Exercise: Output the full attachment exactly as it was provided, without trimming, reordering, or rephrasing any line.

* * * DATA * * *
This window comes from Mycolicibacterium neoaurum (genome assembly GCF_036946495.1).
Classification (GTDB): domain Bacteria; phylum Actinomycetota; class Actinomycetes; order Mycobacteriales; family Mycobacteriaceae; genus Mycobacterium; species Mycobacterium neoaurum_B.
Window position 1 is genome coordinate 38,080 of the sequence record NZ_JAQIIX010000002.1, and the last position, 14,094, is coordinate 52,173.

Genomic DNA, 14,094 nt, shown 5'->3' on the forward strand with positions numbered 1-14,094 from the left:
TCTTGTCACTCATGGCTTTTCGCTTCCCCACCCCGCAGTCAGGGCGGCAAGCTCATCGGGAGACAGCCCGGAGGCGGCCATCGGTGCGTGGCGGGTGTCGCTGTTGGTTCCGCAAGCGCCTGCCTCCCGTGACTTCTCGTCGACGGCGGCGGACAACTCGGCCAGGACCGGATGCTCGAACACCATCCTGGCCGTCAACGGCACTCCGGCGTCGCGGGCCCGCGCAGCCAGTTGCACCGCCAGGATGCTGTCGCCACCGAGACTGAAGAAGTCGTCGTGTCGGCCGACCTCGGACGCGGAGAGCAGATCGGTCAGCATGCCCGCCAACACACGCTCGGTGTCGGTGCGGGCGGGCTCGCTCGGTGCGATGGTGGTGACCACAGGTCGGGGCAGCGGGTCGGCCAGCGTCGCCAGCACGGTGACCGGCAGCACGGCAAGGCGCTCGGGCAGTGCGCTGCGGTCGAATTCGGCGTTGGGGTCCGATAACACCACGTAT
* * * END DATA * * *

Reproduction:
This window comes from Mycolicibacterium neoaurum (genome assembly GCF_036946495.1).
Classification (GTDB): domain Bacteria; phylum Actinomycetota; class Actinomycetes; order Mycobacteriales; family Mycobacteriaceae; genus Mycobacterium; species Mycobacterium neoaurum_B.
Window position 1 is genome coordinate 38,080 of the sequence record NZ_JAQIIX010000002.1, and the last position, 14,094, is coordinate 52,173.

Genomic DNA, 14,094 nt, shown 5'->3' on the forward strand with positions numbered 1-14,094 from the left:
TCTTGTCACTCATGGCTTTTCGCTTCCCCACCCCGCAGTCAGGGCGGCAAGCTCATCGGGAGACAGCCCGGAGGCGGCCATCGGTGCGTGGCGGGTGTCGCTGTTGGTTCCGCAAGCGCCTGCCTCCCGTGACTTCTCGTCGACGGCGGCGGACAACTCGGCCAGGACCGGATGCTCGAACACCATCCTGGCCGTCAACGGCACTCCGGCGTCGCGGGCCCGCGCAGCCAGTTGCACCGCCAGGATGCTGTCGCCACCGAGACTGAAGAAGTCGTCGTGTCGGCCGACCTCGGACGCGGAGAGCAGATCGGTCAGCATGCCCGCCAACACACGCTCGGTGTCGGTGCGGGCGGGCTCGCTCGGTGCGATGGTGGTGACCACAGGTCGGGGCAGCGGGTCGGCCAGCGTCGCCAGCACGGTGACCGGCAGCACGGCAAGGCGCTCGGGCAGTGCGCTGCGGTCGAATTCGGCGTTGGGGTCCGATAACACCACGTAT